The tournament in Belgrade was dominated by some highly talented guards and with a pair of them coming up with a great final show. Let’s check who were the main players that excelled on the outside positions.
Aleksandar Cvetkovic – 1m85 – PG – 1993 – Crvena Zvezda
The MVP of the tournament put on an amazing show during the three days of the Nike International Junior Tournament 2011 in Belgrade. Not only that he lead his team to win the tournament, he did this in great fashion by sharing the ball with his team mates and displaying fantastic leadership skills. But next to his great soft skills showing in every game, Cvetkovic is an excellently talented player that already did a great job with the U16 National Team two years ago. When during that event, it was mostly Nenad Miljenovic that did the PG job, it looks now that with the integration to the professional roster, Cvetkovic has taken over the #1 position as best Serbian PG of the 1993 generation. It will be highly interesting to see what the Serbian Basketball federation decides for this summer, if both guards will play for the U18 National team and who will take over which job on the team or if one of them will be playing with the U19 National Team at the World Championship to have both compete on their original position.
Cvetkovic was virtually unstoppable during the tournament. No defender was able to stop him from driving, creating or doing what ever he wanted. Even when he got double-teamed or was in trouble by dribbling to far behind the basket, the Red Star player was always able to find a solution with the fake or the perfect pass to one of his open team mates. The fact that he managed to play the Final of the tournament with 0 turnovers only underlines his currently fantastic control of the game and great decision making skills.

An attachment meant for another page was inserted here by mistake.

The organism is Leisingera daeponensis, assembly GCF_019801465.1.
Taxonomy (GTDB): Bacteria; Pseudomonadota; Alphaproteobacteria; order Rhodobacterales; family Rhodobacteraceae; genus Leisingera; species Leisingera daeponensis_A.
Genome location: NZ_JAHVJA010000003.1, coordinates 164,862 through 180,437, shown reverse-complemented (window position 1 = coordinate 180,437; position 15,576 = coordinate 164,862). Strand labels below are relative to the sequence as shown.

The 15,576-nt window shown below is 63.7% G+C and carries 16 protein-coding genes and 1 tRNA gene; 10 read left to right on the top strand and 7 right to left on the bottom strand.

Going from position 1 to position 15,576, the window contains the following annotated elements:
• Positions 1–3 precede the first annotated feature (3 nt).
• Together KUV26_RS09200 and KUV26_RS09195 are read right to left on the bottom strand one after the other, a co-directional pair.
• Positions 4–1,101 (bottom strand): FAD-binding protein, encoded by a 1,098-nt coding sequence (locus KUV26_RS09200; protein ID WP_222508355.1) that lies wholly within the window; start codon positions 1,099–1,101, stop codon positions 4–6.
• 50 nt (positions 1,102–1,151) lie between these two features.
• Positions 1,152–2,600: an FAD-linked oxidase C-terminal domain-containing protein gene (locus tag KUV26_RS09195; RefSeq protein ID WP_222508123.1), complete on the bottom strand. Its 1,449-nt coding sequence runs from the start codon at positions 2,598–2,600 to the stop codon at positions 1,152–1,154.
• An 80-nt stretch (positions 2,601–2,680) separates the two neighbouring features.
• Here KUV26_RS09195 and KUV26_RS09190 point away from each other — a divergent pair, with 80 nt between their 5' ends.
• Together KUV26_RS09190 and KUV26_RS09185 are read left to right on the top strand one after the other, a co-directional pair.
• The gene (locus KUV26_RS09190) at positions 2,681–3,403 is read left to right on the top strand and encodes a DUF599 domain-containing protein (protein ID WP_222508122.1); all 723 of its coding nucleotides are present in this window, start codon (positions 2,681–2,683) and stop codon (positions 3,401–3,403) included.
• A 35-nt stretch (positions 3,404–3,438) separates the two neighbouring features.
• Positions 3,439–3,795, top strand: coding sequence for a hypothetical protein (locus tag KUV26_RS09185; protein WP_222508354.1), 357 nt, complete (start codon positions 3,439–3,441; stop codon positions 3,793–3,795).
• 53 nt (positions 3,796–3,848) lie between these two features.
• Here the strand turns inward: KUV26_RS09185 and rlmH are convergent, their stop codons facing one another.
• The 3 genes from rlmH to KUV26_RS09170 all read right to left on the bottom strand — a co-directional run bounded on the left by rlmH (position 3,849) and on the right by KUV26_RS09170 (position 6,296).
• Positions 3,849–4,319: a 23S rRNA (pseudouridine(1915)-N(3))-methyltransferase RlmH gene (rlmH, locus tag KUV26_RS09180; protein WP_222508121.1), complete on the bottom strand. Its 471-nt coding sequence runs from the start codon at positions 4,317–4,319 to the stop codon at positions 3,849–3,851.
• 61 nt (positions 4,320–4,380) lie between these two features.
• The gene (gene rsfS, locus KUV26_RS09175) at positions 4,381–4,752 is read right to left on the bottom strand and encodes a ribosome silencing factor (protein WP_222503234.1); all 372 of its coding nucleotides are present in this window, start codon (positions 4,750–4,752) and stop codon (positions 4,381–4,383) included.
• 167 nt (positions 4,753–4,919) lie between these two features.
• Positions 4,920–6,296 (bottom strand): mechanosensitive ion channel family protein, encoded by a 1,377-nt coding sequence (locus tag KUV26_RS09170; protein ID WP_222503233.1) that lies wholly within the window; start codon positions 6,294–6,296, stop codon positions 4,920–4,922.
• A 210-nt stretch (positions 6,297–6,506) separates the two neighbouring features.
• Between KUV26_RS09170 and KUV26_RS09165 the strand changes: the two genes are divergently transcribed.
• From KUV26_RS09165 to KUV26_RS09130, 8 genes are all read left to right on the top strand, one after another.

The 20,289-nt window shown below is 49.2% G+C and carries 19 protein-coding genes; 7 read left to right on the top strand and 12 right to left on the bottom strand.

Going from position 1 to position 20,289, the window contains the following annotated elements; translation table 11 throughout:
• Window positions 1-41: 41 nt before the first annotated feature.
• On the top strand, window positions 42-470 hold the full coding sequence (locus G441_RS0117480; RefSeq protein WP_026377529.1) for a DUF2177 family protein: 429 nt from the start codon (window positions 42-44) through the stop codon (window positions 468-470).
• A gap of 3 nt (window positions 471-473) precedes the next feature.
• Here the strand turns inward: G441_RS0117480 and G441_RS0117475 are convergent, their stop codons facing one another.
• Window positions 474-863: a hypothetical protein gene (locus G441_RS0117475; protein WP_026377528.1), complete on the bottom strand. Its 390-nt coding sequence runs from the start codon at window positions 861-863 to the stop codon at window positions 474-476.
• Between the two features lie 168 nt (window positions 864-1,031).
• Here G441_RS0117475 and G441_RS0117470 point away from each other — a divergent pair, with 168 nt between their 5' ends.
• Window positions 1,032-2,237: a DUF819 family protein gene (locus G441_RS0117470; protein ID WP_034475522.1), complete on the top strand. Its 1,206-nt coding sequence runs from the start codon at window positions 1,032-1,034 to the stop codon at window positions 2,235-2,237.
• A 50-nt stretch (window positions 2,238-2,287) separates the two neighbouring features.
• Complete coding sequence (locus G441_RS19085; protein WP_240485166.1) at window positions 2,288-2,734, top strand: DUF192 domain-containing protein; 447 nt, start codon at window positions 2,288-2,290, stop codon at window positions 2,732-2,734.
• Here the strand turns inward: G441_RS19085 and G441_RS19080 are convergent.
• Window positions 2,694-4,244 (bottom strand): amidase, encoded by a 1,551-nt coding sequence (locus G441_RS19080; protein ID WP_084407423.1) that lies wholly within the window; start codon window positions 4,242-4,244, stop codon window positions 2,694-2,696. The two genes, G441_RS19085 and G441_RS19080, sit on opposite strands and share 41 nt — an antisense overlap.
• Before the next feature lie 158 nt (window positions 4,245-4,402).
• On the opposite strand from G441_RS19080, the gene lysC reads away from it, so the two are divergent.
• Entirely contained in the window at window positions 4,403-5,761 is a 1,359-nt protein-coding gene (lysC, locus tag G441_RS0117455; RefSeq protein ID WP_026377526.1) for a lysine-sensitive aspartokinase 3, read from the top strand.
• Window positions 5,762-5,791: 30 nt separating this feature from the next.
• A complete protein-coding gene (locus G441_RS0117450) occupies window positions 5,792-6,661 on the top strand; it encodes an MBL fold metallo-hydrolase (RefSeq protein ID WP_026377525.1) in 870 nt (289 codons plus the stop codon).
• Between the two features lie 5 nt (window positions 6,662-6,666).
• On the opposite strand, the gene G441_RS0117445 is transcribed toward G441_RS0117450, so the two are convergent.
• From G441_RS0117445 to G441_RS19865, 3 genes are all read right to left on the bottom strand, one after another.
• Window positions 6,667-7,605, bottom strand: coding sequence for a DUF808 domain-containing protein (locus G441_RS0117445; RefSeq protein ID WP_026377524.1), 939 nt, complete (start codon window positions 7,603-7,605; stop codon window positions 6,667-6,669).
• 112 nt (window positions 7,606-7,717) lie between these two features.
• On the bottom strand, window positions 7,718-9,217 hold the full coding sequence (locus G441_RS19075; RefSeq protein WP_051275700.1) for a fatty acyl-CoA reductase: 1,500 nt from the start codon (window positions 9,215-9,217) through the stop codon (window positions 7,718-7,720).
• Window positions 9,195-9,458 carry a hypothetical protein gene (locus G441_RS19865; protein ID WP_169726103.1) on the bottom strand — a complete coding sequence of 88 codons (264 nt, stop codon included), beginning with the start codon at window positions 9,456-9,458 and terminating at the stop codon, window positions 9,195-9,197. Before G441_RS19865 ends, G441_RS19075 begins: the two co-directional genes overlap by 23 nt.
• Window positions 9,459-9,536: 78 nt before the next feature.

When it comes to scoring, Cvetkovic likes to attack the basket but prefers to finish from mid range with the floater or the out of the dribble jump shot. He wants to have the ball in his hands and create either his own shot or open positions for his team mates. The 1m85 tall guard can however also come out of the screens set by his team mates for the catch-and-shoot situations. What was interesting to see is that he took 4 times more two point shots than three-point attempts. This first shows that he is not relying exclusively on his three-point shooting skills, which he certainly has, but prefers to knife past his defender and create situations. His excellent aggressiveness implies that he gets a lot of foul calls in his favor (11 per game in Belgrade).
His excellent ball handling skills allow him to go for multiple cross-over dribbles in order to put the defense out of balance and use this to pass by the defender and go up for the immediate jump shot from mid-range. Cvetkovic can also finish with the floater from the top but he rarely goes really until the hoop except if the way is totally open. His limited athletic abilities are certainly a reason for this and he often got into trouble when he came too close to the basket; situations out of which he often found a great solution in order to get at least an open shot for one of his team mates though. In addition to his individual scoring skills and creative problem-solving, Cvetkovic did an excellent job to play the Pick and Roll with his inside players. He was able to create the necessary angles to play the perfect pass out of the dribble and find his mostly open big guy as the defender had to help on himself to avoid the open shot.